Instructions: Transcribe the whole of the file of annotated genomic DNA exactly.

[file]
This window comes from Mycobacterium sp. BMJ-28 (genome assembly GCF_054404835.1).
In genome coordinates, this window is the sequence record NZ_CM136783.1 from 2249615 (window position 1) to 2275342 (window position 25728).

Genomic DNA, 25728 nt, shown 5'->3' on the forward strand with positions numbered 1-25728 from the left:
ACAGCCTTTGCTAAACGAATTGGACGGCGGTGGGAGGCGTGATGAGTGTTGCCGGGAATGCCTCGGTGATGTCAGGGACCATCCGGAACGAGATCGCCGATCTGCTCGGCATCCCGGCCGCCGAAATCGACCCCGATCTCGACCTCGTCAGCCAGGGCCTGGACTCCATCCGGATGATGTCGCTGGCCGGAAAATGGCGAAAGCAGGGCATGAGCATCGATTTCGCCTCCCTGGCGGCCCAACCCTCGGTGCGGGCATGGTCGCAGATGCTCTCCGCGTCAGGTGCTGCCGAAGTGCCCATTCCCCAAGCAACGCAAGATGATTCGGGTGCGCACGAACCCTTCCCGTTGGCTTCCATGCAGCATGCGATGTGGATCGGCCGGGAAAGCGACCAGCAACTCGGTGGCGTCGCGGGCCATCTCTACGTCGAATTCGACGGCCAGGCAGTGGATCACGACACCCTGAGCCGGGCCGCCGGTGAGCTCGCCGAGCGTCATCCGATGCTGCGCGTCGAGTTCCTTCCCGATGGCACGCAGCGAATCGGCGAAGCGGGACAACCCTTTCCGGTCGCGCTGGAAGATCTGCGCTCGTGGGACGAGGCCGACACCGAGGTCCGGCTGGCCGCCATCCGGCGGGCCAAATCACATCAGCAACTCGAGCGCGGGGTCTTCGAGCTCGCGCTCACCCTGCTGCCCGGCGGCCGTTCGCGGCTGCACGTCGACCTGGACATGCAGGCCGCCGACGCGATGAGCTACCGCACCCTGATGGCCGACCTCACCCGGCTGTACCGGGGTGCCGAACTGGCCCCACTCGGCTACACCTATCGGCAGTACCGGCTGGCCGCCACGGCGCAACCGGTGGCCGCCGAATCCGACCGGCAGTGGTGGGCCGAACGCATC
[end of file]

This window comes from Mycobacterium sp. BMJ-28 (genome assembly GCF_054404835.1).
In genome coordinates, this window is the sequence record NZ_CM136783.1 from 2249615 (window position 1) to 2275342 (window position 25728).

Genomic DNA, 25728 nt, shown 5'->3' on the forward strand with positions numbered 1-25728 from the left:
ACAGCCTTTGCTAAACGAATTGGACGGCGGTGGGAGGCGTGATGAGTGTTGCCGGGAATGCCTCGGTGATGTCAGGGACCATCCGGAACGAGATCGCCGATCTGCTCGGCATCCCGGCCGCCGAAATCGACCCCGATCTCGACCTCGTCAGCCAGGGCCTGGACTCCATCCGGATGATGTCGCTGGCCGGAAAATGGCGAAAGCAGGGCATGAGCATCGATTTCGCCTCCCTGGCGGCCCAACCCTCGGTGCGGGCATGGTCGCAGATGCTCTCCGCGTCAGGTGCTGCCGAAGTGCCCATTCCCCAAGCAACGCAAGATGATTCGGGTGCGCACGAACCCTTCCCGTTGGCTTCCATGCAGCATGCGATGTGGATCGGCCGGGAAAGCGACCAGCAACTCGGTGGCGTCGCGGGCCATCTCTACGTCGAATTCGACGGCCAGGCAGTGGATCACGACACCCTGAGCCGGGCCGCCGGTGAGCTCGCCGAGCGTCATCCGATGCTGCGCGTCGAGTTCCTTCCCGATGGCACGCAGCGAATCGGCGAAGCGGGACAACCCTTTCCGGTCGCGCTGGAAGATCTGCGCTCGTGGGACGAGGCCGACACCGAGGTCCGGCTGGCCGCCATCCGGCGGGCCAAATCACATCAGCAACTCGAGCGCGGGGTCTTCGAGCTCGCGCTCACCCTGCTGCCCGGCGGCCGTTCGCGGCTGCACGTCGACCTGGACATGCAGGCCGCCGACGCGATGAGCTACCGCACCCTGATGGCCGACCTCACCCGGCTGTACCGGGGTGCCGAACTGGCCCCACTCGGCTACACCTATCGGCAGTACCGGCTGGCCGCCACGGCGCAACCGGTGGCCGCCGAATCCGACCGGCAGTGGTGGGCCGAACGCATC